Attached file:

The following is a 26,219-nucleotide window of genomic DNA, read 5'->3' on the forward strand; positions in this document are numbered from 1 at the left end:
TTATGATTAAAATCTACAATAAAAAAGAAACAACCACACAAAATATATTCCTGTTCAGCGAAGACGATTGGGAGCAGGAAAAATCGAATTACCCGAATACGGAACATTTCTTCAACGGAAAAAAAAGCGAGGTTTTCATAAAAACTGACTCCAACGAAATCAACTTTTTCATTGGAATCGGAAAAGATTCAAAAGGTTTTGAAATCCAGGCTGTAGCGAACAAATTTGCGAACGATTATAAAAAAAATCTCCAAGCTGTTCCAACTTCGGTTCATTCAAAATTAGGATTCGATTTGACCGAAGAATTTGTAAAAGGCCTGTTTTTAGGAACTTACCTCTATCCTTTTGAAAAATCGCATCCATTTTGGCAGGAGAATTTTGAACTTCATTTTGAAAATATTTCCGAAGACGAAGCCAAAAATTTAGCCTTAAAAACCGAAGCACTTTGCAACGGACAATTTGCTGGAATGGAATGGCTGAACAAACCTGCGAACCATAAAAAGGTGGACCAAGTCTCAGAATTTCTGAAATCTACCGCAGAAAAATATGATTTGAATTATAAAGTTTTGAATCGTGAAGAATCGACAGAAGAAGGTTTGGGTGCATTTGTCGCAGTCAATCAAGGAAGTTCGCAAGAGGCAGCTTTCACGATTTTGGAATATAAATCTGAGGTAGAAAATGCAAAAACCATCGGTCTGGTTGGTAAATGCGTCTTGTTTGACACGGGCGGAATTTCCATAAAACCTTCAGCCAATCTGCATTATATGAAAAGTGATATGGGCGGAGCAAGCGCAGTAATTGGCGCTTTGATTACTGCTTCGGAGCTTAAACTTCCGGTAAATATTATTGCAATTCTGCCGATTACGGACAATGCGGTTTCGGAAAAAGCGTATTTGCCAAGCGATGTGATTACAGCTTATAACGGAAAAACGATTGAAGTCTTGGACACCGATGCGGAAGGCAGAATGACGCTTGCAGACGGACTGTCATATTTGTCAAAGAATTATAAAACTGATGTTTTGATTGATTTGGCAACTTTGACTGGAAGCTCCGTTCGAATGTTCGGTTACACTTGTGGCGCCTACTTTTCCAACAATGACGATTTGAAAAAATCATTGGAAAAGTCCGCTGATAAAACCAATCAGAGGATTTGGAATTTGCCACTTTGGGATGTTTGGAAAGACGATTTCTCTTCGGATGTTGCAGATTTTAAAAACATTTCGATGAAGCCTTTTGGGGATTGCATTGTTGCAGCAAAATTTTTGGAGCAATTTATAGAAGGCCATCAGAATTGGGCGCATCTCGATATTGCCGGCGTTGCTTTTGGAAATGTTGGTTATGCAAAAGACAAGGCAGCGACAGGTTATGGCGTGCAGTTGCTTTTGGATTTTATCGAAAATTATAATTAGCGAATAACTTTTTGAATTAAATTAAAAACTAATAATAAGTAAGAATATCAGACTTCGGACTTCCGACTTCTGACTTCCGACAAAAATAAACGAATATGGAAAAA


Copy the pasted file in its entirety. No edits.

The following is a 26,219-nucleotide window of genomic DNA, read 5'->3' on the forward strand; positions in this document are numbered from 1 at the left end:
TTATGATTAAAATCTACAATAAAAAAGAAACAACCACACAAAATATATTCCTGTTCAGCGAAGACGATTGGGAGCAGGAAAAATCGAATTACCCGAATACGGAACATTTCTTCAACGGAAAAAAAAGCGAGGTTTTCATAAAAACTGACTCCAACGAAATCAACTTTTTCATTGGAATCGGAAAAGATTCAAAAGGTTTTGAAATCCAGGCTGTAGCGAACAAATTTGCGAACGATTATAAAAAAAATCTCCAAGCTGTTCCAACTTCGGTTCATTCAAAATTAGGATTCGATTTGACCGAAGAATTTGTAAAAGGCCTGTTTTTAGGAACTTACCTCTATCCTTTTGAAAAATCGCATCCATTTTGGCAGGAGAATTTTGAACTTCATTTTGAAAATATTTCCGAAGACGAAGCCAAAAATTTAGCCTTAAAAACCGAAGCACTTTGCAACGGACAATTTGCTGGAATGGAATGGCTGAACAAACCTGCGAACCATAAAAAGGTGGACCAAGTCTCAGAATTTCTGAAATCTACCGCAGAAAAATATGATTTGAATTATAAAGTTTTGAATCGTGAAGAATCGACAGAAGAAGGTTTGGGTGCATTTGTCGCAGTCAATCAAGGAAGTTCGCAAGAGGCAGCTTTCACGATTTTGGAATATAAATCTGAGGTAGAAAATGCAAAAACCATCGGTCTGGTTGGTAAATGCGTCTTGTTTGACACGGGCGGAATTTCCATAAAACCTTCAGCCAATCTGCATTATATGAAAAGTGATATGGGCGGAGCAAGCGCAGTAATTGGCGCTTTGATTACTGCTTCGGAGCTTAAACTTCCGGTAAATATTATTGCAATTCTGCCGATTACGGACAATGCGGTTTCGGAAAAAGCGTATTTGCCAAGCGATGTGATTACAGCTTATAACGGAAAAACGATTGAAGTCTTGGACACCGATGCGGAAGGCAGAATGACGCTTGCAGACGGACTGTCATATTTGTCAAAGAATTATAAAACTGATGTTTTGATTGATTTGGCAACTTTGACTGGAAGCTCCGTTCGAATGTTCGGTTACACTTGTGGCGCCTACTTTTCCAACAATGACGATTTGAAAAAATCATTGGAAAAGTCCGCTGATAAAACCAATCAGAGGATTTGGAATTTGCCACTTTGGGATGTTTGGAAAGACGATTTCTCTTCGGATGTTGCAGATTTTAAAAACATTTCGATGAAGCCTTTTGGGGATTGCATTGTTGCAGCAAAATTTTTGGAGCAATTTATAGAAGGCCATCAGAATTGGGCGCATCTCGATATTGCCGGCGTTGCTTTTGGAAATGTTGGTTATGCAAAAGACAAGGCAGCGACAGGTTATGGCGTGCAGTTGCTTTTGGATTTTATCGAAAATTATAATTAGCGAATAACTTTTTGAATTAAATTAAAAACTAATAATAAGTAAGAATATCAGACTTCGGACTTCCGACTTCTGACTTCCGACAAAAATAAACGAATATGGAAAAA